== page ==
Joe Gordon, a used car salesman from Colorado who was born in Thailand, admitted lese-majeste, or insulting the king, at an earlier hearing.
He was sentenced to five years in jail, but the judges halved the term because of his guilty plea.
The US consul general in Thailand said the sentence was “severe”.
“He was given the sentence for his right of expression,” Elizabeth Pratt told reporters.
“We continue to respect the Thai monarchy but we also support the right of expression which is internationally recognised as a human right.”
Activists say the lese-majeste law has become increasingly politicised, and is used as a tool of repression rather than as a way of protecting the monarchy.
Royal pardon plea
Gordon, 55, reportedly translated parts of the widely available biography, The King Never Smiles by Paul Handley, several years ago and posted them on a blog while he was living in the US.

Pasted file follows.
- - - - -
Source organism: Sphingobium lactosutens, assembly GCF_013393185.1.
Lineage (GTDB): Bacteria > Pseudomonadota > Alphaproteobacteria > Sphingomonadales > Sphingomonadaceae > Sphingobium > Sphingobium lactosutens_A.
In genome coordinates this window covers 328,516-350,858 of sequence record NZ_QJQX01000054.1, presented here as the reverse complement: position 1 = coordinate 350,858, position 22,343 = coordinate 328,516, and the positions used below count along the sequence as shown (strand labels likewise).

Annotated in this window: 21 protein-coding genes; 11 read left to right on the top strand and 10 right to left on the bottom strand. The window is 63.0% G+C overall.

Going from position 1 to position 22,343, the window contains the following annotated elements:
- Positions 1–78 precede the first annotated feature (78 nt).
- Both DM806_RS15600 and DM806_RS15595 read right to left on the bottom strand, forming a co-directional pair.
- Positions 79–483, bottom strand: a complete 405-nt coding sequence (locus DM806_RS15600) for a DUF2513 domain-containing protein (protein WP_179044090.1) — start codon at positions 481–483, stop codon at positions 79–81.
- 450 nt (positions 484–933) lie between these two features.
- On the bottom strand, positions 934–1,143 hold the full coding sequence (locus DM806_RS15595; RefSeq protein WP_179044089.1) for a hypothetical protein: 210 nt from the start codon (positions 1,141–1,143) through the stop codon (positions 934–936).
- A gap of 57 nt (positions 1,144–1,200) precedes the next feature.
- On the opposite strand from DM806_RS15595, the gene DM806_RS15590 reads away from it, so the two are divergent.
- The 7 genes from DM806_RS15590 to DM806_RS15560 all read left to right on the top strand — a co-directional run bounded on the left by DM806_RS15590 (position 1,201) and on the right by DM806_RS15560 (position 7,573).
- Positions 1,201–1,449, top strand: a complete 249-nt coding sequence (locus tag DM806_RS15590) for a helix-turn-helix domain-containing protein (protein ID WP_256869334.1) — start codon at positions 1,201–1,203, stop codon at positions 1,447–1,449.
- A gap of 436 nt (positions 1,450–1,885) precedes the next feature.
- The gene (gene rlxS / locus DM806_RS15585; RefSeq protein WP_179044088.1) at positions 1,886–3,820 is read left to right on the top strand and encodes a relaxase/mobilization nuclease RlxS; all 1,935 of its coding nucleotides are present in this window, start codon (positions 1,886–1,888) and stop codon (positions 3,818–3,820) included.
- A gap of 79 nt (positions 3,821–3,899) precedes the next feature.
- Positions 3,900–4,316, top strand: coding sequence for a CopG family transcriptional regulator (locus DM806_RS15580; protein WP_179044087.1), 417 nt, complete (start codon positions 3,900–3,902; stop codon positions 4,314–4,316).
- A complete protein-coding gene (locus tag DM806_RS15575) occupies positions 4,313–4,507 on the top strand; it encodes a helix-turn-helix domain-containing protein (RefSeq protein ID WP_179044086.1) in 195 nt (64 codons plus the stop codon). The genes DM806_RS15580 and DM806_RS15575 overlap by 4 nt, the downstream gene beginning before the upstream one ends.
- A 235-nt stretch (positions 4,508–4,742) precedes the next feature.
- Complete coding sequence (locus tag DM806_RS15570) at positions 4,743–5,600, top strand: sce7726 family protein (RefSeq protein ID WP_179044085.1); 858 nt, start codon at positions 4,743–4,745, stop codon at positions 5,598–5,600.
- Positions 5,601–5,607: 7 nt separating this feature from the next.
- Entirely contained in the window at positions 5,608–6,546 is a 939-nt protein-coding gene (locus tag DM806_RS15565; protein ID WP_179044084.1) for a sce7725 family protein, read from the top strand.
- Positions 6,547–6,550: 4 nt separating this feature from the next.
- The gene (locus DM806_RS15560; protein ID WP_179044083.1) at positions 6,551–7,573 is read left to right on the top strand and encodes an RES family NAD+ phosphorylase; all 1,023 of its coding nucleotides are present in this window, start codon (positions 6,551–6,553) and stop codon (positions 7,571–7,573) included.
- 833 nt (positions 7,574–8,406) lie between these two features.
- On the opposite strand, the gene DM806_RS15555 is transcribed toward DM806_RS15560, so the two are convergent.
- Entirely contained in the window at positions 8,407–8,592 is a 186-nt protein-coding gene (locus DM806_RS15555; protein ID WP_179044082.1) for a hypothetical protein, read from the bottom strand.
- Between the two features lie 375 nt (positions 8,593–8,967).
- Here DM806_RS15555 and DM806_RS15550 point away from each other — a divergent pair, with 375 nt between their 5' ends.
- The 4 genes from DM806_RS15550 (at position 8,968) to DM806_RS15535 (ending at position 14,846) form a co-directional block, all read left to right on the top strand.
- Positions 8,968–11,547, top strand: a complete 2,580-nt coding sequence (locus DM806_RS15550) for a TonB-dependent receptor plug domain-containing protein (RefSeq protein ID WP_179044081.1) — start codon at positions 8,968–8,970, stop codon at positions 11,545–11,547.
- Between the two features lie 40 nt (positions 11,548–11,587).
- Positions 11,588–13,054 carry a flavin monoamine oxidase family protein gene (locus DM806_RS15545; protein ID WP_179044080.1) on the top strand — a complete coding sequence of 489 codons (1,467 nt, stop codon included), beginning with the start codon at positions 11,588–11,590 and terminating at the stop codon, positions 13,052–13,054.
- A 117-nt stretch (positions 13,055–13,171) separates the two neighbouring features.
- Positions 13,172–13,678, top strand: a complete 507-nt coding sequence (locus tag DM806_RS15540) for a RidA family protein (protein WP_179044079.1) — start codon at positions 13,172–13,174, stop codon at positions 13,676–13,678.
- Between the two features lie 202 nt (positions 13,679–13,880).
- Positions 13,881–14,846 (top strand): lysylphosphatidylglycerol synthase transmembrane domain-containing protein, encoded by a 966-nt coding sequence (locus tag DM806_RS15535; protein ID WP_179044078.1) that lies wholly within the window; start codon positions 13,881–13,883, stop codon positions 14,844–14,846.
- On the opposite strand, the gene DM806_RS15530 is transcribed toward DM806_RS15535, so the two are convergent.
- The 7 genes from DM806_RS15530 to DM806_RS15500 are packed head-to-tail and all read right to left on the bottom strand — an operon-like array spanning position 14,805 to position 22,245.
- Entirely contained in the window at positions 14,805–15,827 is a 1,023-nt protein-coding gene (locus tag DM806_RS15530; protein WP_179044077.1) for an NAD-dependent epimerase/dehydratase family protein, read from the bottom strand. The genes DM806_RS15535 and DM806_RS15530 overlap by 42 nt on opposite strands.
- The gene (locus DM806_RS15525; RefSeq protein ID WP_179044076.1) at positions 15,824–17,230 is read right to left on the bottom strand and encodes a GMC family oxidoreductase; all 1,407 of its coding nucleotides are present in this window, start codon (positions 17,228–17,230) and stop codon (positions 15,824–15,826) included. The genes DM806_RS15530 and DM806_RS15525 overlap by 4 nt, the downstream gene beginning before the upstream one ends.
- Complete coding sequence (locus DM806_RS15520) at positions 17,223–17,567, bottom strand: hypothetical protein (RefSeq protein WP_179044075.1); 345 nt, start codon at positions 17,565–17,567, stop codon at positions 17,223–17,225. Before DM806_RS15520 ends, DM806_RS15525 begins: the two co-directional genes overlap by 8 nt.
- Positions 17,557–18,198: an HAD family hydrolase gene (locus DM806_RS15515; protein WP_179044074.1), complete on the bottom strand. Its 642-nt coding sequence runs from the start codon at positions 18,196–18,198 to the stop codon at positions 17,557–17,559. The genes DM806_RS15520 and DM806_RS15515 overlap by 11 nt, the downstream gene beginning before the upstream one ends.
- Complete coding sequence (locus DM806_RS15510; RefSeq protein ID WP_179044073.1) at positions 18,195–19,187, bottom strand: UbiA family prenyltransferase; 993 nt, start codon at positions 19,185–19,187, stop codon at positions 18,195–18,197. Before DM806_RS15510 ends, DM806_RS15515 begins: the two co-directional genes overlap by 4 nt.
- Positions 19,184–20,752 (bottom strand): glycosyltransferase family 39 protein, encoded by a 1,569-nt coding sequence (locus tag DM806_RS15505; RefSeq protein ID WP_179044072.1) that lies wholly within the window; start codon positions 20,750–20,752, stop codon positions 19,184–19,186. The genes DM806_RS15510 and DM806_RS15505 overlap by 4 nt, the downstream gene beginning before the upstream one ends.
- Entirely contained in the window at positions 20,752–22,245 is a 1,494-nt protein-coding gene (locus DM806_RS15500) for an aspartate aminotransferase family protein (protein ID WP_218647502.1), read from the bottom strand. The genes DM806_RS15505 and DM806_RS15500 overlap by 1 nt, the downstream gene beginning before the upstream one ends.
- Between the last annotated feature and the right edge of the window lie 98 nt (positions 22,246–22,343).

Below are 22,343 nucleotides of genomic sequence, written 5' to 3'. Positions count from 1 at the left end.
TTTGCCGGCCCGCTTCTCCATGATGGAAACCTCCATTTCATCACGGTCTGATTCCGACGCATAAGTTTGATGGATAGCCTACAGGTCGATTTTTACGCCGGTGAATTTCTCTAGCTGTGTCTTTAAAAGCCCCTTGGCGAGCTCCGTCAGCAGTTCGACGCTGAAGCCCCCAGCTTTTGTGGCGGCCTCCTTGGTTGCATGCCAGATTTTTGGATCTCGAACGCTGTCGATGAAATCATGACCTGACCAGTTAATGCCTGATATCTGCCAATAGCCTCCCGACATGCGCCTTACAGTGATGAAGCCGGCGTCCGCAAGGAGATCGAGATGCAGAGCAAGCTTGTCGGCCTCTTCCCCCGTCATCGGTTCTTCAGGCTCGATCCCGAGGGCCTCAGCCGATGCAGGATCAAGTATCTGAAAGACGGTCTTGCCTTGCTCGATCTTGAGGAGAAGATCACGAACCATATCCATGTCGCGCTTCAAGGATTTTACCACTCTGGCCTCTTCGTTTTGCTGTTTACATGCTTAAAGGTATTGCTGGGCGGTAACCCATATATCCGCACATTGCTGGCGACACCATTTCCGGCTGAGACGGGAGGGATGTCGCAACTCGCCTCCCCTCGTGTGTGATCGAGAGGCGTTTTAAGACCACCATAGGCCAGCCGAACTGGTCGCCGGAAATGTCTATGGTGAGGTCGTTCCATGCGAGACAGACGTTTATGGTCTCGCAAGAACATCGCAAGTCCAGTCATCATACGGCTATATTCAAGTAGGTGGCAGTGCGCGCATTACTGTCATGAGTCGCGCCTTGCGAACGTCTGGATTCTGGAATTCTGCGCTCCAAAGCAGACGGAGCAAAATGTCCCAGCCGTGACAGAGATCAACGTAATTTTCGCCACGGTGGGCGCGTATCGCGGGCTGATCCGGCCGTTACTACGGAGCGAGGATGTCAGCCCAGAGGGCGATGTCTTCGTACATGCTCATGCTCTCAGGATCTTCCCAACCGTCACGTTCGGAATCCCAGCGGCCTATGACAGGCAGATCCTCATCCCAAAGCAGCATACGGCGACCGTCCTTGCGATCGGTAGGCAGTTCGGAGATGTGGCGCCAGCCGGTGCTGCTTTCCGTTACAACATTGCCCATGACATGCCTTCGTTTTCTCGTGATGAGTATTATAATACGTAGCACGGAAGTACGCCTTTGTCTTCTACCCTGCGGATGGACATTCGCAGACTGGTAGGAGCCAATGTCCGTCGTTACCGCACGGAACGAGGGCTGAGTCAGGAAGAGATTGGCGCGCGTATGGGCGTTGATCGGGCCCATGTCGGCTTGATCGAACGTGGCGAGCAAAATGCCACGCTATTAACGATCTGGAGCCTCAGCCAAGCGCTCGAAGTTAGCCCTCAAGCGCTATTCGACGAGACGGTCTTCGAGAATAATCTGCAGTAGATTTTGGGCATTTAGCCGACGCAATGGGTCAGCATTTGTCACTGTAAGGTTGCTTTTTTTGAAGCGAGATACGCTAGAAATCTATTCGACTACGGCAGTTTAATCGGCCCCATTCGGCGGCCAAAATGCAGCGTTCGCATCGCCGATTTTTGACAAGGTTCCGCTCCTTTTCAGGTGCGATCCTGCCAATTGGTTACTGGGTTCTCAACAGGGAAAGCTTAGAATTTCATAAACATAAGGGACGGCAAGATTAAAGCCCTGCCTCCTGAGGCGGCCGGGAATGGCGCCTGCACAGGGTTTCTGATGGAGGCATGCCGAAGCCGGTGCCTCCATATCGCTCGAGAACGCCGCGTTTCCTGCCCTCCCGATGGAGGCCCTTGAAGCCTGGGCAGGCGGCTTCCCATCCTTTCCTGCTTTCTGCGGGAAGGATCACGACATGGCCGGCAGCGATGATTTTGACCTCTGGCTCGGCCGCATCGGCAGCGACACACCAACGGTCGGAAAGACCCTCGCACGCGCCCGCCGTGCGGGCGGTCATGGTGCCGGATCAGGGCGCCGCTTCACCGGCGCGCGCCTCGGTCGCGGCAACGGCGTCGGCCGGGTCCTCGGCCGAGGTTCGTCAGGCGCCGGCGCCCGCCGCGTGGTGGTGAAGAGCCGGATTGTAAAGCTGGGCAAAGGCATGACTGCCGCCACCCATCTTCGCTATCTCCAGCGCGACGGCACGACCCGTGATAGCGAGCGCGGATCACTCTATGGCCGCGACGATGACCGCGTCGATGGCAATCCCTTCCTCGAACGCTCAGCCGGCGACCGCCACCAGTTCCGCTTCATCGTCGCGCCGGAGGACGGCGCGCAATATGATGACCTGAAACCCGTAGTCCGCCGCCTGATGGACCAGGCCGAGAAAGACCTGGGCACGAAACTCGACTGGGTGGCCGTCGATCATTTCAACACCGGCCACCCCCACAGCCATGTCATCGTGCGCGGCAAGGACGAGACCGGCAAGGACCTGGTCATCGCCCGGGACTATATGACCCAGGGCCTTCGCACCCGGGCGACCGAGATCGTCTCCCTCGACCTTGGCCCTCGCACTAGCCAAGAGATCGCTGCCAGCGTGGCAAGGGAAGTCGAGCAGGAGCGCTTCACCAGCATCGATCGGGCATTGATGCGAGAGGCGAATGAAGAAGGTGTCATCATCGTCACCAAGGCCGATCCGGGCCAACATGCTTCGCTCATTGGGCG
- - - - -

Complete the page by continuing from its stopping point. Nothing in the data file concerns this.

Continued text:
He was arrested in May when he visited Thailand for medical treatment.
He initially denied the charges, but said he changed his plea to guilty after being repeatedly refused bail.
After being sentenced, he told the Bangkok court: “I’m not Thai, I’m American. I was just born in Thailand. I hold an American passport. In Thailand there are many laws that don’t allow you to express opinions, but we don’t have that in America.”
His lawyer said he would not appeal against the sentence, but would ask for a royal pardon.
Foreigners convicted of lese majeste are routinely pardoned and deported shortly after being sentenced.
Prosecutions under the law have increased dramatically in recent years, amid chronic political instability.
And the authorities have passed a new law, the Computer Crimes Act, that increases their powers to tackle any perceived insults to the monarchy on the internet or through mobile phones.
Last month a 61-year-old man was jailed for 20 years for sending four text messages that were deemed offensive to the Thai queen.
The man said he did not even know how to send a text message, and rights groups expressed serious concern about his conviction.
King Bhumibol Adulyadej, 84, is the world’s longest-reigning monarch and is revered as semi-divine by many Thais.
Anybody convicted of insulting the king, queen, heir or regent faces long prison sentences.
Report by : BBC